Most of the couples seemed nervous for the long. Lariviere and Faustino won using their “Transylvanian Lullaby” program, highlighted by a throw triple salchow and throw triple loop in which her hand barely touched. They had trouble on the side-by-side jumps as Lariviere fell on the double Axel and put a hand down on the triple toe loop. Elizabeth Putnam and Sean Wirtz, the nephew of Kris and Kristy, took second in the free skate, jumping from fifth after the short to take the bronze. Their “Turandot” program included a beautiful spiral sequence, nested Ina Bauers, and side-by-side spread-eagles, made even more impressive since both skaters are tall. They landed a throw triple loop and triple salchow and a side-by-side triple salchow/double toe combination. Langlois and Archetto dropped to third in the long, finishing second overall with their “Tosca” program. They missed both the throw triple salchow and triple toe, had problems with the throw triple twist, and Langlois doubled a side-by-side triple salchow, but they landed side-by-side double Axels and a triple toe/double toe sequence.
That Bourne and Kraatz would win the dance competition was a foregone conclusion. They got straight first place ordinals in every dance and showed their new Russian-oriented style with a superb Strauss original dance and a free dance to “Adagio of the 21st Century“. The question was how much the other teams had improved during the season. Marie-France Dubreuil and Patrice Lauzon, who have moved to France to train came in second, although both their original dance and “Dance With My Heart” free dance lacked spark. Megan Wing and Aaron Lowe showed dramatic improvement since going to train with Igor Shpilband in Detroit. Their original dance was a masterpiece, gaining a standing ovation, and their free dance to a medley of John Lennon songs was innovative as well as technically difficult. They settled for their usual bronze medal, but could beat most of the couples at Worlds. The young dancers showed a lot of promise. The teams of Judith Longpre and Shae Zuwisky, Tara Doherty and Tyler Myles, and Lauren Flynn and Leif Gislason each showed very different styles, but each should challenge for the podium with the retirement of Bourne and Kraatz. Doherty and Myles displayed one of the most entertaining free dances, using “Black Cat, White Cat.”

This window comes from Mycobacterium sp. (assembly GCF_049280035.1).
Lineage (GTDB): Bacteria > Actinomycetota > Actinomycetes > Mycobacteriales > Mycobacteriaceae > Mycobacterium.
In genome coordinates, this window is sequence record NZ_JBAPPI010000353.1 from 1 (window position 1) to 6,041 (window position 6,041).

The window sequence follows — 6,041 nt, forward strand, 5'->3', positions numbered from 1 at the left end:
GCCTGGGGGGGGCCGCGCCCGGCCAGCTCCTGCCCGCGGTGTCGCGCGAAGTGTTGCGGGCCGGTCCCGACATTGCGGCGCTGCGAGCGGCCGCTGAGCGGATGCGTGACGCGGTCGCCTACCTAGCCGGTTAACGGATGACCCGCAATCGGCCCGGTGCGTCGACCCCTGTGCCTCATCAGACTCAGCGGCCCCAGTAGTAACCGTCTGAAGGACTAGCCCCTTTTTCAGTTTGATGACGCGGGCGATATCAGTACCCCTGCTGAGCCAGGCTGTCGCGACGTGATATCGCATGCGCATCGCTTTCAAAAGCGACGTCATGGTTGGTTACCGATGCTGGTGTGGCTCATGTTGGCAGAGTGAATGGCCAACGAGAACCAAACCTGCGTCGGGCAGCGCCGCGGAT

Canadians also showcased a strong cadre of younger skaters in the junior events. In ice dancing, Melissa Piperno and Liam Dougherty held off a strong challenge from Mylene Girard and Brian Yaeger to take the gold, with Siobhan Karam and Joshua McGrath taking the bronze. Girard and Yaeger, who have only been skating together since the fall, actually won the compulsory and original dances but Piperno and Dougherty took the free dance with a sultry “Tango Roxanne” from Moulin Rouge.
In junior pairs, Jessica Dube and Samuel Tetrault won both the short and the long to outlast Lindsay McCaustlin and Christopher Davies, who were third in the short and second in the long and Aimee Collier and Christopher Richardson, who jumped from fifth in the short to third in the long to take the bronze. Dube was one of two pairs skaters who also skated in the junior ladies event and made the podium. Cathy Harvey and Marc Babin, who had been one of the favorites in the event, were a strong second in the short but fell to fifth in the long.
The junior ladies saw a close battle between Meghan Duhamel and Amanda Billings for the gold, with both skaters receiving first place marks from the judges in both the short and the free, but Duhamel came out on top. Elizabeth Putnam and Jessica Dube, the two ladies who also skated pairs, came in third and fifth respectively. Duhamel, skating to “Scheherazade,” landed a triple lutz and salchow, a triple salchow/double toe combination, and a nice double Axel.
The junior men’s battle was equally close with Cedric Demers winning the short unanimously after landing his first triple Axel in competition in a triple Axel/double toe combination to go with a triple lutz and clean double Axel. Ken Rose, skating to Dupere’s “Finale from Xotica,” was second. Rose actually hit a soda can that had fallen on the ice as he went for his double Axel and still landed the jump. In the long, Rose won in another unanimous decision. He landed a triple flip/double Axel, a triple flip/triple toe and three other clean triples in his “Capriccio Italien” long. Vaughn Chipeur made a huge jump from seventh after to third overall with a dynamic program that included two double Axels, one from a spiral, and a triple lutz/double toe combination. Dylan Moscovitch, who was third in the short, dropped to sixth. The men’s event also included the year’s funniest program to a medley that also included “Black Cat, White Cat” by natural mime Michael Craigmyle, who continued his performance in the kiss and cry, leaving the audience in stitches.